After I got home from work I finished a book I have been reading for a week or so. This was Elmet by Fiona Mozley. This book is set in rural Yorkshire amongst those on the outside of society; travellers, bare knuckle fighters, cash in hand workers, etc. It is narrated by a young man who lives with his older sister and his father on land which belongs to someone else. They live a very claustrophobic life and are very vulnerable to the vagaries of the weather and the whims of others. You know from the beginning of the book that something dreadful has occurred and you spend the whole book waiting to see what it is and how it happened, although as it is very well foreshadowed it doesn’t come as much of a surprise. The author does the building of tension very well and that is my problem with the book. I didn’t enjoy reading about these characters and waiting for everything to fall apart. I couldn’t really appreciate the writing, which is very descriptive, because I knew that something violent and dreadful was going to happen. It spoiled the reading for me and I also found that the book didn’t finish satisfactorily – a lot of things which were major themes got lost in the drama without being resolved. A well written book but not one I enjoyed much and I only finished it because it isn’t very long. This one goes on to a charity shop as I don’t really want to pass it on to one of my friends because I can’t recommend it with any enthusiasm.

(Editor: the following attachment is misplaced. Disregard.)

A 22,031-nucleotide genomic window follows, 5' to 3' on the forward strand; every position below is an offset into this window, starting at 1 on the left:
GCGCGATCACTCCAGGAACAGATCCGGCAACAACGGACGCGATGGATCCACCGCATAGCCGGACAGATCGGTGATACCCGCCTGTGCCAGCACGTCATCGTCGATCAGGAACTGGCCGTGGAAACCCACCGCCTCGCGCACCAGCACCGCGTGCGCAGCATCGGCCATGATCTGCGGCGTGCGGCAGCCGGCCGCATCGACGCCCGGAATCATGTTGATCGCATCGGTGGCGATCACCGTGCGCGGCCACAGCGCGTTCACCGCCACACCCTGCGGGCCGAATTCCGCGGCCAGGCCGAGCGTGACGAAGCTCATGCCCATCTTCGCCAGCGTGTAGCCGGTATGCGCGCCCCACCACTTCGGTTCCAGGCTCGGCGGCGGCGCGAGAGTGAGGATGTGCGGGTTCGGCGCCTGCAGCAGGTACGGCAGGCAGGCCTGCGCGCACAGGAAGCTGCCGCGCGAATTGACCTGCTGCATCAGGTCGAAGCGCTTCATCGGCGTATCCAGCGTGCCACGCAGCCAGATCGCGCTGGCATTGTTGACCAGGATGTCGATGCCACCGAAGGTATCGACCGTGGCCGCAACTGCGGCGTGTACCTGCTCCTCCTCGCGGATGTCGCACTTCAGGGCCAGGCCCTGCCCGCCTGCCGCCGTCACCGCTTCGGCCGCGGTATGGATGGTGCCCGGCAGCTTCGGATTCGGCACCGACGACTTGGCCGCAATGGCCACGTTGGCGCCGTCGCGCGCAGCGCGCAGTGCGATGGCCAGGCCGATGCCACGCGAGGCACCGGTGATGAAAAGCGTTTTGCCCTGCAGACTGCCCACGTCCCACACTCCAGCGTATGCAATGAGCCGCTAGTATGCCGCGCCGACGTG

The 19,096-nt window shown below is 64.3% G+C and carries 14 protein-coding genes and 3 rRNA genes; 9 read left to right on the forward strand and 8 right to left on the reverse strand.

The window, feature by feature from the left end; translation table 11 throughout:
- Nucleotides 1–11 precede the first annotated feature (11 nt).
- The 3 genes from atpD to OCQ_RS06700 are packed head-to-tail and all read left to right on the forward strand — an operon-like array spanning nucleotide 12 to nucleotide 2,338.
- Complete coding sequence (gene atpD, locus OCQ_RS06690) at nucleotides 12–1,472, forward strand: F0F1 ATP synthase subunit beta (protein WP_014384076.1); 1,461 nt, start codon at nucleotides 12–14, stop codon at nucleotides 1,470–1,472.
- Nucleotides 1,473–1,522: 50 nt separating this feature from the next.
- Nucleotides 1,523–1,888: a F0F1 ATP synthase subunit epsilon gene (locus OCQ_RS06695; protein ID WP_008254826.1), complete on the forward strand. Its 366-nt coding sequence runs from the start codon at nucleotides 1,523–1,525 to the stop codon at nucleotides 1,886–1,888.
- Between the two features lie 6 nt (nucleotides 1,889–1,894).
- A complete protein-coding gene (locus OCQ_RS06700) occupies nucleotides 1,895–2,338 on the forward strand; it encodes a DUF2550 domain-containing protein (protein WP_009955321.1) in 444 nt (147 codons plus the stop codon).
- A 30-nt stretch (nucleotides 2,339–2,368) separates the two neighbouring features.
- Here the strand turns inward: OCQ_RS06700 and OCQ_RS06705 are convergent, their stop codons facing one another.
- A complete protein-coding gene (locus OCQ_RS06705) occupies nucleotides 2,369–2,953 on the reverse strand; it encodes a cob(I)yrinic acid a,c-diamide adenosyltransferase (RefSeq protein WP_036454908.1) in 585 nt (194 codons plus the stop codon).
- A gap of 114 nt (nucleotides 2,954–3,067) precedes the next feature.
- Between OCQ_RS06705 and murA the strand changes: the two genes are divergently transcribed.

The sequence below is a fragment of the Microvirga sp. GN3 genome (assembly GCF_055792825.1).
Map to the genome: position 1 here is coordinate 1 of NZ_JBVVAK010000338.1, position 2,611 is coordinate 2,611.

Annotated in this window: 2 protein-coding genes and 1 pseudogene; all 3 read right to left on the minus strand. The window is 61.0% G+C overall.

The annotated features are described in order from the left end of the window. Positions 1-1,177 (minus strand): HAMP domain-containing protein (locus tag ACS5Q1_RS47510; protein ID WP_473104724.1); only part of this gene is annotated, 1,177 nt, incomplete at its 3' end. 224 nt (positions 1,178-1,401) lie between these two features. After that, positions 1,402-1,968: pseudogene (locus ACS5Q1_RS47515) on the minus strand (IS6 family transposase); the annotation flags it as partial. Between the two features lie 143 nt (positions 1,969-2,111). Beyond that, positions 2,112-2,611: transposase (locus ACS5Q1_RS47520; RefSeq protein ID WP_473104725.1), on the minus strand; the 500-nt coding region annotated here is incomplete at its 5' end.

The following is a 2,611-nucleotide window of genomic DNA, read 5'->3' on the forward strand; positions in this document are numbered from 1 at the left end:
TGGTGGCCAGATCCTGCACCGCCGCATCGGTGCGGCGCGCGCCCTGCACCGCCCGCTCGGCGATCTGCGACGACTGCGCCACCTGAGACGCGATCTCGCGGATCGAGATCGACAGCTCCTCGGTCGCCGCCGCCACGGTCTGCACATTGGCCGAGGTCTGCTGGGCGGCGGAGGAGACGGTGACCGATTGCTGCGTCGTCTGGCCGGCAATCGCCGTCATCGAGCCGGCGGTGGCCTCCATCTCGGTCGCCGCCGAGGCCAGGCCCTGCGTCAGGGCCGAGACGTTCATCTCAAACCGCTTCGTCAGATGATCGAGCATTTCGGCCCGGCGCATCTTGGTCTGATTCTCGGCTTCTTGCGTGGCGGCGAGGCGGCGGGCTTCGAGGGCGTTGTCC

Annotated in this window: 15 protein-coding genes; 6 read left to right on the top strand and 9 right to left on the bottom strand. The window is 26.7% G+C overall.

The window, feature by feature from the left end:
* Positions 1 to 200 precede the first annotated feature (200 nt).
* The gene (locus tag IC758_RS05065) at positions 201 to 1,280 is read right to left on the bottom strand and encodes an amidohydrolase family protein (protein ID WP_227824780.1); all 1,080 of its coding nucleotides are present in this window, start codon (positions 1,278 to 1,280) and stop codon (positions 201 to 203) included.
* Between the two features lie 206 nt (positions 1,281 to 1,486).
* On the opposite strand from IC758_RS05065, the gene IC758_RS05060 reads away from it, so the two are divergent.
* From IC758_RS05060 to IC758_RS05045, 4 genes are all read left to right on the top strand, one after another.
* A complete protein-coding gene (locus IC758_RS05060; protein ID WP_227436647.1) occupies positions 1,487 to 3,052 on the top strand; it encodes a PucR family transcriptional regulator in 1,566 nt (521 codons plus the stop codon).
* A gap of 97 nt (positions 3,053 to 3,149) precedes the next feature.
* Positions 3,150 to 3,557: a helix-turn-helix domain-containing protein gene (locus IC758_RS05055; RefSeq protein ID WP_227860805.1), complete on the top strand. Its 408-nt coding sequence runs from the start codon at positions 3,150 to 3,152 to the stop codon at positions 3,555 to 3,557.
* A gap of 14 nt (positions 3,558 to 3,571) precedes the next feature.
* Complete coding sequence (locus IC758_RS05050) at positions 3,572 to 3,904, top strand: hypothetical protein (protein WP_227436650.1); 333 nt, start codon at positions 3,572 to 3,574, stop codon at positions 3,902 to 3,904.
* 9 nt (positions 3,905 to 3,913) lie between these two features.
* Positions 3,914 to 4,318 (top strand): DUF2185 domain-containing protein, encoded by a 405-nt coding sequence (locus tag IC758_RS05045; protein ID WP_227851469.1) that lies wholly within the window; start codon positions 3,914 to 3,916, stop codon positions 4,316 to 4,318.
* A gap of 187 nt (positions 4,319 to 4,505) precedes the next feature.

My evening’s reading, including in my nightly bath, was Maximum Harm by Michele R McPhee. This is a book about the events of April 2013 when there were two bombs set off during the running of the Boston marathon. I like these true crime books when they are well written and the author here is a journalist who has interviewed a lot of the main players. It is not the best true crime book I have read, mainly because the author is so firmly against the perpetrators. I fully understand her point of view and I agree that what they did was horrendous but she makes no attempt to lay out the rationale behind their actions or their belief system. She also makes quite a lot of snide comments about the bombers’ ingratitude to their adopted country and the fact that they lived on benefits. I felt that I would have liked more background and depth and also more understanding of the situation in their homeland – the author tends to use Russia as a label for many ex-Soviet countries in Eastern Europe and I didn’t get a full grasp of what the situation was in Chechnya, Dagestan and Kyrgyzstan where a lot of the motivation seemed to originate. On the other hand, I was very interested in her excellent depiction of the results of the bombing and the effect that it had on lives, and also the tensions between the different law enforcement agencies and the suspicion that the FBI may have been paying one of the brothers as an agent. It was definitely worth reading but I shall pass the book on to a charity shop now I have finished.

I finished two books today and listened to part of another. I acquired two more so my to-be-read pile/list hasn’t got any smaller although it hasn’t grown either. My total reading/listening time was about 6.5 hours which came as a bit of a surprise to me when I added it all up because I thought it would be less than yesterday and not more – I think that it is the commute/audiobook that makes the difference. I shall be interested to see if it is the same picture tomorrow.

I must head off now and find a couple of new books to begin to replace those I have finished.

Keep reading !